Establishing Digital Trust: Don't Sacrifice Security for Convenience
WASHINGTON -- U.S. lawmakers are preparing to resume the debate over how to craft policies to protect online privacy, and in the House, that process will begin with a largely self-regulatory framework.
Rep. Cliff Stearns (R-Fla.), who has authored privacy legislation in the past, said today that he has developed a draft bill that he hopes to shepherd through at least the subcommittee level to take up before the full Energy and Commerce Committee.
Stearns, speaking here at an event hosted by the Technology Policy Institute think tank, said his draft builds on legislation that he introduced in 2005, and drew heavily on the comments that poured in from industry groups, consumer advocates and others in response to a draft bill that he worked on in the last Congress.
But when the details of the more recent legislation emerged last May, privacy advocates were incensed at the significant latitude it left advertisers, Web companies and other data brokers to use consumers' information to build behavioral profiles for targeting ads.https://o1.qnsr.com/log/p.gif?;n=203;c=204650394;s=9477;x=7936;f=201801171506010;u=j;z=TIMESTAMP;a=20392931;e=i
If anything, the bill Stearns described today is likely to take a step back, relying entirely on a self-regulatory framework that would emphasize transparency and notice to consumers about what types of information is being collected.
"The bottom line is only the consumer -- only the consumer -- knows what he or she feels about the information being collected and the parties doing the collecting, the purpose for which the information is collected. Congress cannot and should not make that decision for them," Stearns said.
"Overreaching privacy regulation, particularly in the absence of consumer harm, could have a significant negative economic impact at a time when many businesses in our economy are struggling," he added.
Stearns described his legislation as a bid to provide incentives for Web companies and advertisers to bring their privacy practices in line with the best actors in the field. He suggested that the bill would set standards for "clear and easy-to-understand language" describing what personal information is being collected, and how it is used.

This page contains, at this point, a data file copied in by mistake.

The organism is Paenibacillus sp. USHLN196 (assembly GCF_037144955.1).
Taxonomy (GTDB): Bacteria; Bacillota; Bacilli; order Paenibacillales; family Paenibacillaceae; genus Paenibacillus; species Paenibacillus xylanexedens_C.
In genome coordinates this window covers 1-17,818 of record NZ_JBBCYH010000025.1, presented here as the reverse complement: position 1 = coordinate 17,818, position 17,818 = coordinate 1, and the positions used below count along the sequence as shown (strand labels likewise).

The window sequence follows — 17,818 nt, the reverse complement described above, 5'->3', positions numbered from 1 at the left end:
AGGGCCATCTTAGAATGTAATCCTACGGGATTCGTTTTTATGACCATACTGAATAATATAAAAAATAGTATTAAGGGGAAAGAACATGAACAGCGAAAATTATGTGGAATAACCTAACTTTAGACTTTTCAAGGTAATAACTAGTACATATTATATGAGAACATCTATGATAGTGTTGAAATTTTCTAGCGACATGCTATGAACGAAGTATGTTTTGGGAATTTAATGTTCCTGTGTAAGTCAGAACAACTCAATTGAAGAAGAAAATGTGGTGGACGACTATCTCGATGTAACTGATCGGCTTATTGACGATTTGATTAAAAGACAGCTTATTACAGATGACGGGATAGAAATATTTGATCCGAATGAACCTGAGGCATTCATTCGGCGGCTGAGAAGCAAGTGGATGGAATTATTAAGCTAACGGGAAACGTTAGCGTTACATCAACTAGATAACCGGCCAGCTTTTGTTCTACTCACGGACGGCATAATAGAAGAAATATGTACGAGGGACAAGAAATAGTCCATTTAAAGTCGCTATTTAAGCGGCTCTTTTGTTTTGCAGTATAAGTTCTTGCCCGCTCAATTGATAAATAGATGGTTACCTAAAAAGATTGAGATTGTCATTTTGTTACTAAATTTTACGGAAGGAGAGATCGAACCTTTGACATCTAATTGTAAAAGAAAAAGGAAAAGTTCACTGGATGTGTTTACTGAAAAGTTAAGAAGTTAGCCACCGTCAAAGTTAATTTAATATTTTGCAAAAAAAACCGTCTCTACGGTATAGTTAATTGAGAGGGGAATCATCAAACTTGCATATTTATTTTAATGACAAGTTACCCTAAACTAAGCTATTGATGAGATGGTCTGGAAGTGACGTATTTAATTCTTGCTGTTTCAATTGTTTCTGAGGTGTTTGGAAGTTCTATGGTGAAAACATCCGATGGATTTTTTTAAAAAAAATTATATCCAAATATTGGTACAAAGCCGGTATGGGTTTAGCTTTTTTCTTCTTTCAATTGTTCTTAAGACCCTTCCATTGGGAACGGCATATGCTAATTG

"The goal of the legislation is to empower consumers so that they can make their own privacy choices," he said.
Several major Web companies, including Google (NASDAQ: GOOG), Yahoo (NASDAQ: YHOO) and Facebook, have been pushing out new mechanisms for users to visualize how their information is being used, and working to provide more intuitive settings to limit or opt out of data collection.
Stearns also said that his bill would grant the Federal Trade Commission authority to oversee an industry-led self-regulatory program for online privacy. While he stressed that the effort would be guided by the industry, he said the legislation would give the FTC enforcement authority in the event of a consumer dispute.
Stearns' announcement of his draft bill follows the release of two major agency reports on the state of play in Internet privacy, one from the FTC, which floated the idea of a browser-based do-not-track opt-out, and another from the Department of Commerce, which advocated an online bill of rights for consumers.
In the Senate, John Kerry (D-Mass.) is continuing his probe into online privacy in the context of establish law on fair information practices, according to aide Daniel Sepulveda, who said today that a hearing on the issue would be scheduled "relatively soon."
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